Mrs Richardson is our English Subject Leader, supported by Mrs Mills our Reading and Phonics Leader.
Below you will find information about our approaches to reading, writing, phonics, spelling, grammar and punctuation.
We recognise that English skills underpin all elements of the school curriculum. Considering the fundamental importance of Speaking, Listening, Reading and Writing in everyday life we are driven by the need to develop each learner's writing ability, thus enabling them to play a full part in society.
From mark making in Reception to extended writing in Year 6, the teaching and learning of writing at Langar is an engaging and developmental process. Texts are carefully chosen using the Power of Reading scheme to link with topics covered in each class.
Phonics and Reading
We have incorporated recommendations to use a synthetic phonics approach in English. In Foundation Stage Letters and Sounds, Phonics Play, Jolly Phonics, High Frequency words, progressive reading schemes and appropriate schemes as available are used. Letters and Sounds, along with Phonics Play, Oxford Reading Tree phonics are used on a daily basis in KS1, and children continue to gain support from progressive reading schemes and weekly individual and guided reading.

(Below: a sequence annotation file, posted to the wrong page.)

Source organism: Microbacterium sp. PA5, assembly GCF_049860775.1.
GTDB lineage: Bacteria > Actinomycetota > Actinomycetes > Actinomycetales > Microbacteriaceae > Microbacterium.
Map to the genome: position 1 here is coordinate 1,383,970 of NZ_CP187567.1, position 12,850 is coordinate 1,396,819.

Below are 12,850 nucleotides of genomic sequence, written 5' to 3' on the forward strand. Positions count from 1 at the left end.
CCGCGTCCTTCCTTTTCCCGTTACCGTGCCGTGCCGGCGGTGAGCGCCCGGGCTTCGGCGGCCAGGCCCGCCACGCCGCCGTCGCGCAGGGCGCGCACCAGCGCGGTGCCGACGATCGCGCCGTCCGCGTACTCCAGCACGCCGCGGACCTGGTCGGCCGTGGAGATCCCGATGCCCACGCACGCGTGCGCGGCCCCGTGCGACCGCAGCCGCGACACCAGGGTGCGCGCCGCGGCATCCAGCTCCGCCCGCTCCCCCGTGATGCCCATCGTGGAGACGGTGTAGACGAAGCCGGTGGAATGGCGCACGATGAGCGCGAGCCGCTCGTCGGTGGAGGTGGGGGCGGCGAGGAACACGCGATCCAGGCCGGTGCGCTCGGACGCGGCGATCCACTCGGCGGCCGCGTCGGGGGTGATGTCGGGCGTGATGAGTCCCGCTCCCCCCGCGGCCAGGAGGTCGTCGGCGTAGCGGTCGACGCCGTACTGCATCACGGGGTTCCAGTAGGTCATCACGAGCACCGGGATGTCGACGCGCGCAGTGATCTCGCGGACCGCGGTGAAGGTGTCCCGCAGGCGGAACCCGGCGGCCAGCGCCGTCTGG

What do Book Band levels mean?
Reading books are graded by difficulty by reading levels known as Book Bands. Each Book Band has its own colour. The chart below gives an indication of the range of Book Band levels at which most children will be reading as they progress through primary school.
The chart shows the progress of an ‘average’ band of children- but no individual child is ‘average’, so no child makes smooth progress precisely in this way. Children tend to learn in fits and starts – periods of growth followed by periods of consolidation when their progress seems to halt for a while. The periods where you don’t see rapid progress may be worrying, especially after a ‘growth spurt’, but they are important as your child develops confidence in using and applying their newly acquired skills.
If you are ever worried about your child’s progress, talk to their teacher.